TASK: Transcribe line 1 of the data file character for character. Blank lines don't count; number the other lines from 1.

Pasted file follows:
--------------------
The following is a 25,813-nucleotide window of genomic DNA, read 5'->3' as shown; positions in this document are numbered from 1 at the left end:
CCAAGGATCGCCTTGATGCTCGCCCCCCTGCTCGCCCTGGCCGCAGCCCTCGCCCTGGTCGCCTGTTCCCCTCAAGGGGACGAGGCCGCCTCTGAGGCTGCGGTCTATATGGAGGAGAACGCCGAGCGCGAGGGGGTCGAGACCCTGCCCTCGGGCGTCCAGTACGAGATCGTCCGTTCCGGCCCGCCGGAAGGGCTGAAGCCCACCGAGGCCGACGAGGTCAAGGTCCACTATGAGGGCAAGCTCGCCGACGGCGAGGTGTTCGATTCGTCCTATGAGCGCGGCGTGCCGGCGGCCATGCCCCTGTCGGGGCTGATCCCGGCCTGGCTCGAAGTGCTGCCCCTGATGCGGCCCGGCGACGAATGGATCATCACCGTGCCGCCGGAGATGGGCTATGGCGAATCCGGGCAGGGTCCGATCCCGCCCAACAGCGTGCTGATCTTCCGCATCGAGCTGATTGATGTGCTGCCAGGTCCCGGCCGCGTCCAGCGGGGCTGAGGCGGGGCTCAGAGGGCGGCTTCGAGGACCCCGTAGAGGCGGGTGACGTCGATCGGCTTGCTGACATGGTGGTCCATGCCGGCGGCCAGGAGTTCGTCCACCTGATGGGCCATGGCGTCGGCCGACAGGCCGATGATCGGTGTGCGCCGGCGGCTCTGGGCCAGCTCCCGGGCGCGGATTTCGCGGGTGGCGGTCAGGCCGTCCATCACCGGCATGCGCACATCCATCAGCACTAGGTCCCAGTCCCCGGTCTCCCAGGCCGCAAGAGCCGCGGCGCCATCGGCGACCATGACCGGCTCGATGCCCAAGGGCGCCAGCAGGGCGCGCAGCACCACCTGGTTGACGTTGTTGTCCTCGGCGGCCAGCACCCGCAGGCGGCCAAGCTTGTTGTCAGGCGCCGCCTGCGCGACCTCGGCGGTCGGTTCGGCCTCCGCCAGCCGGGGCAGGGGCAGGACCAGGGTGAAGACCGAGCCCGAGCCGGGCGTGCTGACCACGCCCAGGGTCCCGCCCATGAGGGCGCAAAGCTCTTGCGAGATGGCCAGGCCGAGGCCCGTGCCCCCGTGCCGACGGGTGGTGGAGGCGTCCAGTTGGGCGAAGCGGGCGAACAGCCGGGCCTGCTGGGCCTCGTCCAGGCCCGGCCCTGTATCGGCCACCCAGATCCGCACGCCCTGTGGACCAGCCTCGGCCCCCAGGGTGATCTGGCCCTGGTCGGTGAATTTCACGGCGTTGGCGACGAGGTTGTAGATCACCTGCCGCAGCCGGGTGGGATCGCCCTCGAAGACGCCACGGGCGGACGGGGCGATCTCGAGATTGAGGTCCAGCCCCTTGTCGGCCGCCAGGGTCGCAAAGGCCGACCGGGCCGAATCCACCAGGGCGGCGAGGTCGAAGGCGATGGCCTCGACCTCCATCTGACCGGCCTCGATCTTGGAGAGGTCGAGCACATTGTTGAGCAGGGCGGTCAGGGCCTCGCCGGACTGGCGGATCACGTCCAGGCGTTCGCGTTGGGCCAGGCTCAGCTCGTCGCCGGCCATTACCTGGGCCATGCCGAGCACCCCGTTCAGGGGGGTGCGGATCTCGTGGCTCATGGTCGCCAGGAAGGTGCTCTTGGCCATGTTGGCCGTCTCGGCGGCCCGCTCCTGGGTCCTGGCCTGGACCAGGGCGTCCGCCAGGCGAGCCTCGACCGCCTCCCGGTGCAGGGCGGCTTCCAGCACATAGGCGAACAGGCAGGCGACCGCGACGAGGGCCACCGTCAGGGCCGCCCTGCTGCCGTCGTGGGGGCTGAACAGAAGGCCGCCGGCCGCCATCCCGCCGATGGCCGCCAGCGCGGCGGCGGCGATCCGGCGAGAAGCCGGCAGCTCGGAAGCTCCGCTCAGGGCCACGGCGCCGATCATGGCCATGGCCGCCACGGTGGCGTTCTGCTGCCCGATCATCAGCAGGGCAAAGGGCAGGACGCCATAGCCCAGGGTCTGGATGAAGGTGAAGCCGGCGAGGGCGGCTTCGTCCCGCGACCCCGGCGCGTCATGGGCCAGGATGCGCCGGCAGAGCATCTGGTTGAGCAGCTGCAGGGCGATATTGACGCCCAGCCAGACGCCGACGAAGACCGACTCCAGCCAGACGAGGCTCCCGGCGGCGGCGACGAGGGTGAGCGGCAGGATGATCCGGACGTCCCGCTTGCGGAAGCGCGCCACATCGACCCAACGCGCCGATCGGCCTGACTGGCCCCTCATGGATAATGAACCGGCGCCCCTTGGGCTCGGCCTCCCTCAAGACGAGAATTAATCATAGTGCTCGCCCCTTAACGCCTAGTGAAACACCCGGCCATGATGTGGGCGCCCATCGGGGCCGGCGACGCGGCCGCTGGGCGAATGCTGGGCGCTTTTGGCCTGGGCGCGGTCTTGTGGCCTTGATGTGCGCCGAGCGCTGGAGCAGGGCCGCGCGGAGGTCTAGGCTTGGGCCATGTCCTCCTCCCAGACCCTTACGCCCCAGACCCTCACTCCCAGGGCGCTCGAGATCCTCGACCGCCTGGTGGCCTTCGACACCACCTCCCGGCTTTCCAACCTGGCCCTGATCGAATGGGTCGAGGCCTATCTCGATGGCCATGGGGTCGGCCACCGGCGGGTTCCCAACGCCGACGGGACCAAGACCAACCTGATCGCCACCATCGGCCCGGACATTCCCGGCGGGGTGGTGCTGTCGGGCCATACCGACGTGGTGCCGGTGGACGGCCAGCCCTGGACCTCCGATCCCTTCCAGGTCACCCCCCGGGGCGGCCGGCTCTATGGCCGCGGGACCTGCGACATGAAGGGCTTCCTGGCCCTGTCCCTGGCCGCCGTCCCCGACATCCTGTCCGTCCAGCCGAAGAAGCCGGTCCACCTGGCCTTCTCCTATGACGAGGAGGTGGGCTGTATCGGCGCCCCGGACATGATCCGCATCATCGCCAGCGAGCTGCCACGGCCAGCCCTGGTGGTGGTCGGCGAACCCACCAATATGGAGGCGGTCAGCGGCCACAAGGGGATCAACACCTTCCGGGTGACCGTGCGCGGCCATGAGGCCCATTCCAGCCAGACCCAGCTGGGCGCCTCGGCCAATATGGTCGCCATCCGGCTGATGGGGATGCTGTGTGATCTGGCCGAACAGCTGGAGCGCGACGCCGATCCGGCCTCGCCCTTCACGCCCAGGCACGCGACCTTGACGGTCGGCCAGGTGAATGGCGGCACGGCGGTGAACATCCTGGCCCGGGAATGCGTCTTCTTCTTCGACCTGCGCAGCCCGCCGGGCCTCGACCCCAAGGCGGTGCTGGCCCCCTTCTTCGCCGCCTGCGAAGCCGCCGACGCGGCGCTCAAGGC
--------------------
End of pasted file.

The following is a 25,813-nucleotide window of genomic DNA, read 5'->3' as shown; positions in this document are numbered from 1 at the left end: